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Old 11-06-2003, 11:23 AM   #1
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Strength

So, I've been thinking a lot about how we define strength. What does it mean to be strong? This has been on my mind after watching the beginnings of the 2004 US election, and after watching Schwarzenagger get elected amid him promises to "clean house" and "terminate" Gray Davis, rhetoric that clearly played on his Hollywood bad ass image. It's been said that Dean and Clark are the front runners because they have what it takes to "take on" Bush. Dean's temper and anger seem to have been a selling point (for some, anyway). Then there's Clark, war hero and four star general. Masculine (not to be confused with males or men ) values seem inherently valued over feminine ones (not to be confused with actual women).

I guess what I'm asking is, in North America, in Europe, in Latin America, whereever else you might be, do you think your leader has to show a certain masculine "strength" to win? If so, do you think that's appropriate or troublesome? Or not really a factor at all?

Cheers,
SD
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Old 11-06-2003, 11:40 AM   #2
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My quick, gut response is that people want leadership. The want someone to point a direction and go, not someone who can only articulate the most thoughtful direction to take.

People probably look elsewhere for nurturing.
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Old 11-06-2003, 08:26 PM   #3
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That makes some sense, NBC. Yet are we correct to equate wise leadership with action? One of my difficulties with Bush for example is that I think on the "reflection-action" spectrum, I find him to be way too far on the action side. Now, no one including myself wants someone who ponders and debates ad naseum adn does nothing. Emergencies arise and sometimes you don't have the luxury of reflection. I understand that.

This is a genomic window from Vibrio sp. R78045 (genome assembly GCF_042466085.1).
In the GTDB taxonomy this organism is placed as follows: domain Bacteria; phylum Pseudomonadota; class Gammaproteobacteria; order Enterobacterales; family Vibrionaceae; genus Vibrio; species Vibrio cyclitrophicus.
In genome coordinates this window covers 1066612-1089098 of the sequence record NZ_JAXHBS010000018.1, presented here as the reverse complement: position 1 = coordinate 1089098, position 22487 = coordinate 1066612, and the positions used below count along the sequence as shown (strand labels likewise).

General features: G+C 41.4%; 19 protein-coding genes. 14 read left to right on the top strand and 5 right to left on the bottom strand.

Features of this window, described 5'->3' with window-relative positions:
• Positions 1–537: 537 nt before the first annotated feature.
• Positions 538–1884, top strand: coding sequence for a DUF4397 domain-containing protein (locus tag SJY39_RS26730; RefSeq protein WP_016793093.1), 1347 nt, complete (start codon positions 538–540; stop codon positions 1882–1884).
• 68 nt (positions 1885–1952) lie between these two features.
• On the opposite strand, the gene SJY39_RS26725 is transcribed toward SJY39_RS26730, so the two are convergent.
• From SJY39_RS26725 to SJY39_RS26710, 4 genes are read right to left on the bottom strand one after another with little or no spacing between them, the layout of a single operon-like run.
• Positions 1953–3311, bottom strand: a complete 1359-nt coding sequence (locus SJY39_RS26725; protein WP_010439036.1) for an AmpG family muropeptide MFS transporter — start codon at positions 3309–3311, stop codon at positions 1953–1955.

I guess I wouldn't differentiate nurturing and strength so much though. Why do we in our culture equate gentleness or compassion with weakness? Or do we? I think it takes a huge amount of strenght to nurture! This is where the masculine and feminine values come in for me.

Thanks for your thoughts!

SD
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Old 11-06-2003, 10:16 PM   #4
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Quote:
Originally posted by Sherry Darling
I guess I wouldn't differentiate nurturing and strength so much though. Why do we in our culture equate gentleness or compassion with weakness? Or do we? I think it takes a huge amount of strenght to nurture! This is where the masculine and feminine values come in for me.
I don't equate nurturing with weakness. I find great strenghth through nurturing, especially in spiritual matters (from a pastor or bible teacher).

We are an action oriented society. It may be the result of a shorter attention span or a lost work ethic. My generation wants things at age 30 that the previous generation earned by age 60.